Sri Lanka expects stronger economic ties with Vietnam: Deputy FM

ECONOMYNEXT – Sri Lanka expected economic ties with Vietnam to grow with more cross-border investment opportunities opening up, Deputy Foreign Minister Harsha de Silva said.

Vietnamese businesses could invest in Sri Lanka which to reach an ever growing South Asian market making use of the island’s strategic locations and ports, he de Silva told Vietnamese businesses in Hanoi.

“Sri Lanka is developing its economic strategy in line with its strategic location in the Asian Waters," he was quoted as saying in a statement.

"The vision of Sri Lanka’s way forward is to develop the logistical hub between Singapore and Dubai in the Asian Waters.

"Colombo port is one of the busiest ports in the world, can play an important role in this context. The newly established Hambantota Port will also join with the country’s economic and trade strategy and be a vital base of maritime transportation."

Sri Lanka’s embassy in Hanoi had helped launch a Sri Lanka Business Council in the country.

Vietnam has signed the Trans Pacific Partnership, which is expected to improve trade freedoms of millions of people in East Asia, North and South America reducing the grip of vested business interests to restrict their choices with import duties and other barriers kept up with state support.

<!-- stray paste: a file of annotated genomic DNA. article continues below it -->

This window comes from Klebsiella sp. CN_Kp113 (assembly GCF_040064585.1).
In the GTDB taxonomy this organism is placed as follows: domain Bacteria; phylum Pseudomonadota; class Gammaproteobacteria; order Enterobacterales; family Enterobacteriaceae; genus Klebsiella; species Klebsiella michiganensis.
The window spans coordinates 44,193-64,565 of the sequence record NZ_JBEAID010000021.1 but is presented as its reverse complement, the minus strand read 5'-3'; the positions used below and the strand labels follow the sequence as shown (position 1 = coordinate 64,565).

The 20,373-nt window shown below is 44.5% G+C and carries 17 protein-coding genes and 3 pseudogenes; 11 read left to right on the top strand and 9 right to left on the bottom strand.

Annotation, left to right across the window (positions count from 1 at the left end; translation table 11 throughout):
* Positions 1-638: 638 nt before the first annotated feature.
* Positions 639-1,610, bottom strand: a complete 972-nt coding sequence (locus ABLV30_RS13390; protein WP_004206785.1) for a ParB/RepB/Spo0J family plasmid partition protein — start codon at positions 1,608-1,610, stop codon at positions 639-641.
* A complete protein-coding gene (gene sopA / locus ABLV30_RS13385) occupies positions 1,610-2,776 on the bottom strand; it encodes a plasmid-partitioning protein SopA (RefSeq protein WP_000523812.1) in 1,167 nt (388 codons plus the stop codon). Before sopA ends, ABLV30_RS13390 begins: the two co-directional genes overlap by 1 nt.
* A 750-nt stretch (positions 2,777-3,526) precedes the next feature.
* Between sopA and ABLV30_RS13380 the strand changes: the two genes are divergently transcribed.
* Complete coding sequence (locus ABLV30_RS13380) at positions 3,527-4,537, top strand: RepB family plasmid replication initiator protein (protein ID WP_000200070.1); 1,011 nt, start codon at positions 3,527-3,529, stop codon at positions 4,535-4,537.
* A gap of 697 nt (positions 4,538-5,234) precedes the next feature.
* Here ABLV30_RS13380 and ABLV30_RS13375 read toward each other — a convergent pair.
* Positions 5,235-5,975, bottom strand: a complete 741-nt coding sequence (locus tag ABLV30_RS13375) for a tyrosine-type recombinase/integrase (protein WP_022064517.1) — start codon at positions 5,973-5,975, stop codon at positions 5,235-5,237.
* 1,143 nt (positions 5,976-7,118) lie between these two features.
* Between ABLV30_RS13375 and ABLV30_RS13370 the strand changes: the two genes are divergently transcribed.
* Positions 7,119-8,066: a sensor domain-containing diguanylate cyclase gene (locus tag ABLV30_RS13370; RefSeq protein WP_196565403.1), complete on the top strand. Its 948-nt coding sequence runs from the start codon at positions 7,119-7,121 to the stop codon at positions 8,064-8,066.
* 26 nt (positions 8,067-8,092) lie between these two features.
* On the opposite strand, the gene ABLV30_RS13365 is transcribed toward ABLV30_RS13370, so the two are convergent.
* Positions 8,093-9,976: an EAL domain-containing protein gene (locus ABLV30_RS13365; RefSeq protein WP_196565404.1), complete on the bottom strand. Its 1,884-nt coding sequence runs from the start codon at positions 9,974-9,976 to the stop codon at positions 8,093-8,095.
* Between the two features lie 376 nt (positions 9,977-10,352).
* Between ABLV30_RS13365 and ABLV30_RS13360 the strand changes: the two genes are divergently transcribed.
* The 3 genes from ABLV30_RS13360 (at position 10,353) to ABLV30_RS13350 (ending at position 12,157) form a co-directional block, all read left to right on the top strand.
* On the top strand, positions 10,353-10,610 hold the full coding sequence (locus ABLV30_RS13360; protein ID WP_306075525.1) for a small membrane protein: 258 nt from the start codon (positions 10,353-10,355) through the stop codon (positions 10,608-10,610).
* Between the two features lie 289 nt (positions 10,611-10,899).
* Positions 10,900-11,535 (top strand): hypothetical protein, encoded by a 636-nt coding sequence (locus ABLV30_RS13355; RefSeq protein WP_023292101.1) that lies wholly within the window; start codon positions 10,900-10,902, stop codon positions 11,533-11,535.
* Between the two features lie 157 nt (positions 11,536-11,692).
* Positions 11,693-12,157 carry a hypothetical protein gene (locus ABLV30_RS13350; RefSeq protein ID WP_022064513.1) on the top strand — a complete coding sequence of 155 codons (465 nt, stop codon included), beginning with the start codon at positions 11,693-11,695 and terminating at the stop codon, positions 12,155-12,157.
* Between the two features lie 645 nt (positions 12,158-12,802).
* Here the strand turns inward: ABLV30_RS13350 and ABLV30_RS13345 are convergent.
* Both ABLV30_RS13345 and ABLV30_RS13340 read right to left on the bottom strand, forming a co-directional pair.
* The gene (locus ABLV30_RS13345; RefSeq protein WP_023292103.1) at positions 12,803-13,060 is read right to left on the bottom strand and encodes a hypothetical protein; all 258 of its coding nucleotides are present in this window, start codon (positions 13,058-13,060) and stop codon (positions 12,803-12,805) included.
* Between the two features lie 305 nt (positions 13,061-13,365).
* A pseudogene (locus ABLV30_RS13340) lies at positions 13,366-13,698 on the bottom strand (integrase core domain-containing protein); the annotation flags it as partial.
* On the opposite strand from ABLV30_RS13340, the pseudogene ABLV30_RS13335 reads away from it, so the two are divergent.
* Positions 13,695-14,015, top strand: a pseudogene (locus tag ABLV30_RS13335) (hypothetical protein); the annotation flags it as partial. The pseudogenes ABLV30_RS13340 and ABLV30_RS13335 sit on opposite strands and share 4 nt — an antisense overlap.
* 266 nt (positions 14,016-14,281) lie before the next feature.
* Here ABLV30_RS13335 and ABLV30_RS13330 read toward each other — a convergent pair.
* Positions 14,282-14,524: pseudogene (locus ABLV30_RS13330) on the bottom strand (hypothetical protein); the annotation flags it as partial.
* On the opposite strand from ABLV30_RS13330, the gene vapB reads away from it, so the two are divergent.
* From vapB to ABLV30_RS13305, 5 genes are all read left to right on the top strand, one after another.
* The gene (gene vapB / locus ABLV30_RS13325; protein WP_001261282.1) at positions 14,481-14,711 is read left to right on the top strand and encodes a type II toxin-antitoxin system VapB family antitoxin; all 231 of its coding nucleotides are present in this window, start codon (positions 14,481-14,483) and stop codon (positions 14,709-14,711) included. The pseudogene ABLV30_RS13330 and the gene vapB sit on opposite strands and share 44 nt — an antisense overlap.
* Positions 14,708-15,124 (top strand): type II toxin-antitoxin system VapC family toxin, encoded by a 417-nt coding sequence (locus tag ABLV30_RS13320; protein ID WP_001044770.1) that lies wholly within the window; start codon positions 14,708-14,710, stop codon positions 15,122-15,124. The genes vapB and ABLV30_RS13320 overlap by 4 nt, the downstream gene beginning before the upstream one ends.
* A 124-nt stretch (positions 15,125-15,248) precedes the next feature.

Linea Aqua (Pvt) Ltd, a unit of Sri Lanka’s MAS Holdings, had just opened an apparel factory outside Hanoi which the minister inaugurated.

Sri Lankan firms had invested about 76 million US dollars in Vietnam and the first Vietnamese firm was expected to invest in Sri Lanka.

Deputy Minister de Silva had met Le HoaiTrung, Vice Minister of Foreign Affairs and Do Thang Hai, Vice Minister of Industry and Trade.

Dang Xuan Quang, Deputy Director General of Vietnam’s Foreign Investment Agency, had also called on the Deputy Minister.





Vietnam started to stop planning and reduce state interventions in the economy from 1984, through its ‘Doi Moi’ program.

The country improved property rights drawing foreign investors in to the country and slashed import duties to enter the Association of South East Asian nations, achieving spectacular rises in living standards as investment came in and import and exports rose with freer trade.

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